Manning is cautious and strategic about selecting wintering sites, but is flexible and says there is no set rotation. Wooded areas are evaluated for regrowth, how well they hold up in wet conditions, and what direction cattle will be able to shelter from the wind. Manning avoids wintering on the same site two years in a row and also tries to stay out of areas that have recently had trees cut or have a lot of sensitive regrowth. He also restricts cattle access to areas in early spring when trees are budding out. Management of these wintering sites is similar to the strategies employed for grazing paddocks. Even though relatively little grazing occurs in treed areas, Manning is aiming to match the wintering site to the cattle needs and vice versa.
The treed areas surround their winter-feeding paddocks where they use either bale grazing or strip grazing of corn, or kale in more recent years. Although they always have a set plan going into the winter, Manning notes that in his area having a backup plan is essential. Storms, wet conditions, ice, or mud often limit what they are capable of doing with extended grazing. For example, last year’s hurricane knocked down all of their corn at a 45-degree angle meaning they were forced to silage rather than graze it to prevent a total loss if it were buried in wet snow.
Melissa Atchison – Manitoba
Melissa, along with her family and husband’s parents, own and operate Poplarview Stock Farms, a cow-calf and backgrounding operation with 650 cows and small cash cropping operation near Pipestone, Manitoba. Atchison describes their location as “where sandhills meet sloughs” with the majority of the land being either marshy or sandy. Their land base comes with both opportunities and challenges. Finding grazing and land management techniques that ensure the fragile landscape stays intact is not easy, however they have adopted extended grazing practices as a low-cost way to maintain their herd as well as promote healthy soils.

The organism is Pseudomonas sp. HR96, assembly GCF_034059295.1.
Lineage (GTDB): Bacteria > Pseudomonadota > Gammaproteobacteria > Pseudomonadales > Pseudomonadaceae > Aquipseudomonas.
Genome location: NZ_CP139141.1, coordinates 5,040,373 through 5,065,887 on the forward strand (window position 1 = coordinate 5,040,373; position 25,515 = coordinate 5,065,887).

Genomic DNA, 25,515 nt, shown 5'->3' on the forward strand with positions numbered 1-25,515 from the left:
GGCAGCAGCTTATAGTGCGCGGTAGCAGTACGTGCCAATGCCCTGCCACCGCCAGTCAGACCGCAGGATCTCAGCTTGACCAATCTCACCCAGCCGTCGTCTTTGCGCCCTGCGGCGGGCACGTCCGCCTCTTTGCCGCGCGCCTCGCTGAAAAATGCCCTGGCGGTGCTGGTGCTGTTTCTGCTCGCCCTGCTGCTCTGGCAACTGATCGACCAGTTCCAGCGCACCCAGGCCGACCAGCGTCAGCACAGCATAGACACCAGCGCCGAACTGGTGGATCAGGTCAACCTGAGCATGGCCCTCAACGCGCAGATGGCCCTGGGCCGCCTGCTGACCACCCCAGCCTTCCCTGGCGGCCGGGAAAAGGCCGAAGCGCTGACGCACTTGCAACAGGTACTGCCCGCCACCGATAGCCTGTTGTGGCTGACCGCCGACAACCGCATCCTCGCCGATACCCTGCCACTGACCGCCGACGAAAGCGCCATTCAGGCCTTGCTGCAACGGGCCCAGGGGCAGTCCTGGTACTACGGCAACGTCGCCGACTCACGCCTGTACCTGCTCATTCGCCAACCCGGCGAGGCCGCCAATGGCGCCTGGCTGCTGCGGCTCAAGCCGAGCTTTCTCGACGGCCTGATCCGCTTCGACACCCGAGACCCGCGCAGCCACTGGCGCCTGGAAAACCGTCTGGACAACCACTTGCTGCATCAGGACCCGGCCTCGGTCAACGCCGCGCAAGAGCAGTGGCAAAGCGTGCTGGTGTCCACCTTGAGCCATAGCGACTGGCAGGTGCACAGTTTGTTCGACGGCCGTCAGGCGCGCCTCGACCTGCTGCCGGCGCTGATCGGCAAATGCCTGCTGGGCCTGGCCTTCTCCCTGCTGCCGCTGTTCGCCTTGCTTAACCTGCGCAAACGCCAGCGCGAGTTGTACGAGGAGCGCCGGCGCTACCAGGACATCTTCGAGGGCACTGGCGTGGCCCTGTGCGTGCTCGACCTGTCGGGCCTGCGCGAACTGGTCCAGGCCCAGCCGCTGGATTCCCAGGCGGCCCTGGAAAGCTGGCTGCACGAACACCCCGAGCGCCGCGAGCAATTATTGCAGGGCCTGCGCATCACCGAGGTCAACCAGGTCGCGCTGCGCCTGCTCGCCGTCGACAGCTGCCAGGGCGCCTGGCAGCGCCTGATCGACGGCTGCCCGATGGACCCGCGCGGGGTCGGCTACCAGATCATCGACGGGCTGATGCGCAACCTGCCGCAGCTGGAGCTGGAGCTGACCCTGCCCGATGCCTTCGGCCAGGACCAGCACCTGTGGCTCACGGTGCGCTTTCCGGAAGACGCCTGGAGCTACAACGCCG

Atchison has always liked the idea of feeding silage as a way to put up a large volume of high quality feed in a relatively short amount of time, but found the cost and logistics of delivering it to the cows was prohibitive. The Atchisons have been using extended grazing with swath and bale grazing for a long time so had the idea to see if they could ‘graze’ their silage pile. With a few minor changes they now have a system that allows approximately 225 cows to go to the silage instead of the other way around.
They chop and pile silage corn in the field. The pile is made longer and flatter than if it was being stored in the yard, aiming for only six to eight feet tall so that the cattle can still access it. They cover the pile with plastic or flax bales if they are available. Around the perimeter, high tensile electric wire keeps the cattle from getting into the pile and damaging the plastic.
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Once the silage is fully preserved and ready for use they open the face of the plastic and run a cable along the front of the pile to create a mobile silage bunk that cattle have to reach their heads over in order to eat the feed. Every few days they move the plastic and cable back to allow the cows to graze further into the silage pile.